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Simon Captures Seventh ATP World Tour Crown

Metz, France

Gilles Simon© Getty ImagesGilles Simon is the fourth homegrown champion in Metz (since 2003).

Former World No. 6 Gilles Simon ended a 51-week title drought Sunday as he became the fourth French winner at the Open de Moselle with a 6-3, 6-2 victory over German qualifier Mischa Zverev in the final in Metz.

The Nice native, currently down at No. 41 in the South African Airways 2010 ATP Rankings after struggling with a right knee injury in the first half of the season, received a boost with 250 ranking points and €72,150 in prize money.

The 25-year-old Simon captured his seventh ATP World Tour title, his first since lifting the Bangkok trophy (d. Troicki) in October 2009. It is the second time the Frenchman has won an ATP World Tour title on home soil, also triumphing in Marseille in 2007.

The right-hander was accompanied this week by his family, including newborn son, Timothée, who arrived early on 2nd September while Simon was competing at the US Open in New York.

"I am extremely happy about this seventh title," declared Simon. "I was not supposed to come here initially; my son was due to be born this week so logically I hadn't entered any tournaments. Because I had been playing well, also in the Davis Cup preparation, I really wanted to try to compete and really wanted to come to Metz; I knew I could do something good.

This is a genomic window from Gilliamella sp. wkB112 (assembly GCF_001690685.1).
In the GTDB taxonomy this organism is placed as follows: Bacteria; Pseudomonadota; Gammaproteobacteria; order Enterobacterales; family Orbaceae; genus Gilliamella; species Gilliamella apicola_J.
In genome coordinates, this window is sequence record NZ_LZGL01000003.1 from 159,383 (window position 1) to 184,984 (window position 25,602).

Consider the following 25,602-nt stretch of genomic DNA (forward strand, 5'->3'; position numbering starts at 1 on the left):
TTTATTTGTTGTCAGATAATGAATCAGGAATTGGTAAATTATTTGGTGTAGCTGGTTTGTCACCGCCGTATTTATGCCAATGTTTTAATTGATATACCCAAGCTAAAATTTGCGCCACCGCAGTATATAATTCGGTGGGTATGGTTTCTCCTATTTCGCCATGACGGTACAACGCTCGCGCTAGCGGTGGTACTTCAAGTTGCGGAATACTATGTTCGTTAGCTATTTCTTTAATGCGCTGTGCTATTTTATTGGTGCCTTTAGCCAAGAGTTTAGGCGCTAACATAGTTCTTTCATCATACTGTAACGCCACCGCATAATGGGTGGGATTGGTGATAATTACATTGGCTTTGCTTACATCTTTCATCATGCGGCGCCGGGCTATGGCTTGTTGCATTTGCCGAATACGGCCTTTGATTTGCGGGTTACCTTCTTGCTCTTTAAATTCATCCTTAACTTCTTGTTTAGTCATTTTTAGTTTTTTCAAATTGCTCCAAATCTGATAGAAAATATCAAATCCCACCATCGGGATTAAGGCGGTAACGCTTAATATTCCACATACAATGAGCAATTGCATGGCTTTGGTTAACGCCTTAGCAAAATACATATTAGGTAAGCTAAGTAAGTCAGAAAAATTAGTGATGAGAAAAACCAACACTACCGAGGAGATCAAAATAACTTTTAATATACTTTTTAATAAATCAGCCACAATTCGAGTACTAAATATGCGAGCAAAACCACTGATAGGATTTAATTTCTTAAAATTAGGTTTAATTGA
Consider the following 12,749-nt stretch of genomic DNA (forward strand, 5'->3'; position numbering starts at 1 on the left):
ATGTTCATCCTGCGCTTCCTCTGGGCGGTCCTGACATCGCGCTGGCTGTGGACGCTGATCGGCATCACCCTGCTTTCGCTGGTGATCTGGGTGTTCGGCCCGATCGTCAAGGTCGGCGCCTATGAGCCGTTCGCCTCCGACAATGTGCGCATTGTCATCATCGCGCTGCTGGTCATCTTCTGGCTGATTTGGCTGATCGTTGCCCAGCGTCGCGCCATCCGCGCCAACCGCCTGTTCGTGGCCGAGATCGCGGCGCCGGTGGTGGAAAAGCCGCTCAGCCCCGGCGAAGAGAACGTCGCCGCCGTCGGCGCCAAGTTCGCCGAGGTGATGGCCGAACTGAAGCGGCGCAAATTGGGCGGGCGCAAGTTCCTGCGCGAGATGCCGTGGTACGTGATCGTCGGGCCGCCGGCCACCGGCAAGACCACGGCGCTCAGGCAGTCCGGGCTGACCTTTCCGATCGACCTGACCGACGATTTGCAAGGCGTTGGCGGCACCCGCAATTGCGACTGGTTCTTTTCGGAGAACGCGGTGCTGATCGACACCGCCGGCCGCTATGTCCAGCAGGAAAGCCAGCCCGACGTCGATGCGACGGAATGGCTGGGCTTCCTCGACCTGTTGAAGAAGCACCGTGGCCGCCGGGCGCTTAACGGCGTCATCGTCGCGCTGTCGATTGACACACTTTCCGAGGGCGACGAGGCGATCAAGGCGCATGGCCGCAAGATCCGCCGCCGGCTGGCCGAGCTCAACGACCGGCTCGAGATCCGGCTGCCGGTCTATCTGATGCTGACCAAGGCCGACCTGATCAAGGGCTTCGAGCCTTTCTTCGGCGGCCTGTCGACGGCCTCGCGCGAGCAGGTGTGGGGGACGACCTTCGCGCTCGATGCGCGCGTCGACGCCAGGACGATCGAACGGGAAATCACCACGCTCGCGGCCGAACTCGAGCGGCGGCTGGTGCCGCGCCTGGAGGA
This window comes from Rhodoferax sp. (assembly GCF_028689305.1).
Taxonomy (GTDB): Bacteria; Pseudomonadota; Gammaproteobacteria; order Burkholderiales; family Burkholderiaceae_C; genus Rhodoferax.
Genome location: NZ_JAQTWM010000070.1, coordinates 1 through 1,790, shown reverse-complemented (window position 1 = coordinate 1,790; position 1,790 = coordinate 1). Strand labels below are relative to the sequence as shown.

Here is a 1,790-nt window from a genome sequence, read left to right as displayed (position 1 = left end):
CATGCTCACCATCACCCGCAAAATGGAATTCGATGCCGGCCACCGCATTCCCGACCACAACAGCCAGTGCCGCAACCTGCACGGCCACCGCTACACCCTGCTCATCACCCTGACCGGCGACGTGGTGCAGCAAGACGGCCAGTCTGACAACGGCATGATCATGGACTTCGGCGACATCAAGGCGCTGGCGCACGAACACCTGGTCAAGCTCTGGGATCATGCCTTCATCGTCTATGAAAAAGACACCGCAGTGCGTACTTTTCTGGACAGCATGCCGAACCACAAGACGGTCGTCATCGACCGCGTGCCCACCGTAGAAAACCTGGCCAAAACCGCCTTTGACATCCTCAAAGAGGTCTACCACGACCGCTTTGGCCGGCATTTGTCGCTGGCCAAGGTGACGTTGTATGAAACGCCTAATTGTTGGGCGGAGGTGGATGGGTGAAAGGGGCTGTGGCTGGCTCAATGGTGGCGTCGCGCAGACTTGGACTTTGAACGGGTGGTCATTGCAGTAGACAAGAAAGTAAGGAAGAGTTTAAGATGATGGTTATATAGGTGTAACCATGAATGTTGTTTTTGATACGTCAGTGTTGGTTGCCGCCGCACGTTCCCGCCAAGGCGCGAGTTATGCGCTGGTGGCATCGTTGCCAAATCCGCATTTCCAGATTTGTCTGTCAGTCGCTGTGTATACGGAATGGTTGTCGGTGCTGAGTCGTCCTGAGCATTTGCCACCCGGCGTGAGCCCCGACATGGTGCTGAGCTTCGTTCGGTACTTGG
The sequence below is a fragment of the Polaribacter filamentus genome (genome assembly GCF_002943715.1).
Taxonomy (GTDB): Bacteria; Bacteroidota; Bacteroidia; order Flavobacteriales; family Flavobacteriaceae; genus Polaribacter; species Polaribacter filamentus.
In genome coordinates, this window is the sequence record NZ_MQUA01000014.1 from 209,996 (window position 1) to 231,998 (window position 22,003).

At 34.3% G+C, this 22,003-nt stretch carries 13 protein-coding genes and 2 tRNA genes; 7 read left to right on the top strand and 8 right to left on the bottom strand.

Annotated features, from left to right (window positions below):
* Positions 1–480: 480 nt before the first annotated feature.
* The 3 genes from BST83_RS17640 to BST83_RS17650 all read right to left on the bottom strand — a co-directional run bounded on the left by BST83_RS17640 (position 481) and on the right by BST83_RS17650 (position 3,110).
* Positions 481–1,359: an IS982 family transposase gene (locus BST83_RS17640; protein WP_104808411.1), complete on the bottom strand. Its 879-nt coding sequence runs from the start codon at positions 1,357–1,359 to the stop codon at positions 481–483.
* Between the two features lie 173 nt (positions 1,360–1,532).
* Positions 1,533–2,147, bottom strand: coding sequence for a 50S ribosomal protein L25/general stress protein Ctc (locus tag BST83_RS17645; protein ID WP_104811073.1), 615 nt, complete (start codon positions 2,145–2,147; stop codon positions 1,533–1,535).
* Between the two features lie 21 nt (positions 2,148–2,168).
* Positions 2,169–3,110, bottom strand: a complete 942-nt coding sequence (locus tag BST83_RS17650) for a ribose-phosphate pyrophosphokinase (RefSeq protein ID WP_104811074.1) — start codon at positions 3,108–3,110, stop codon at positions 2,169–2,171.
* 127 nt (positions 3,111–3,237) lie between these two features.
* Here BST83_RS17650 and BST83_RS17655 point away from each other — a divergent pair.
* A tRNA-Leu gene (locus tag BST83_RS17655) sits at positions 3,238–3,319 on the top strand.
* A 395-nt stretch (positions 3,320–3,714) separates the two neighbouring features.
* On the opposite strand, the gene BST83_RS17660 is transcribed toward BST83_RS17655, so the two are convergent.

"My son was born on 2nd September, so I haven't spent much time with him yet. As I decided to play this week I also decided to bring the family with me to Metz. I was in the unknown, I didn’t know how it was going to be, if he would keep me up at night, and in the end, the result is perfect. Everything went very well and I am delighted to get to share this title with my family today."

Victory in Metz marked a complete turnaround in fortunes at the event for Simon, who had failed to win a match in four previous visits to the tournament.

Tasked with overturning a 0-2 record against Zverev, Simon broke through in the sixth game and saved a break point in the following game before sealing a one-set lead. From 1-2 down in the second set the eighth seed stepped up a gear, breaking serve twice as he won the final five games of the match to clinch a comprehensive victory in just 67 minutes. Another impressive serving display from Simon saw him strike nine aces and win 84 per cent of points behind his first serve.

“It hasn’t been an easy year because of the injury and I am really happy about this victory," said Simon. "During my time off, I strengthened my upper body to try to improve my serve, to serve stronger and for longer and this week. My serve is what kept me in the matches even if I wasn’t playing so well.”

Simon, whose best previous results this season had been quarter-final showings in Eastbourne (l. to Llodra) and Washington (l. to Nalbandian), improved to a 15-12 match record.

World No. 155 Zverev is the lowest-ranked finalist on the ATP World Tour this season and, like Bucharest runner-up, Pablo Andujar, was hoping to become the first qualifier to win a title this season. The left-hander was contesting his first ATP World Tour singles final after not dropping a set all week.

“I was really excited to be in my first final, but he played really well," said Zverev. "Not only solid from the baseline as he is usually, but also aggressive as well, he served unbelievably. I couldn’t do much today. I love France and French tournaments, I feel great here and for sure I will come back.”

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©Lionel Maltese


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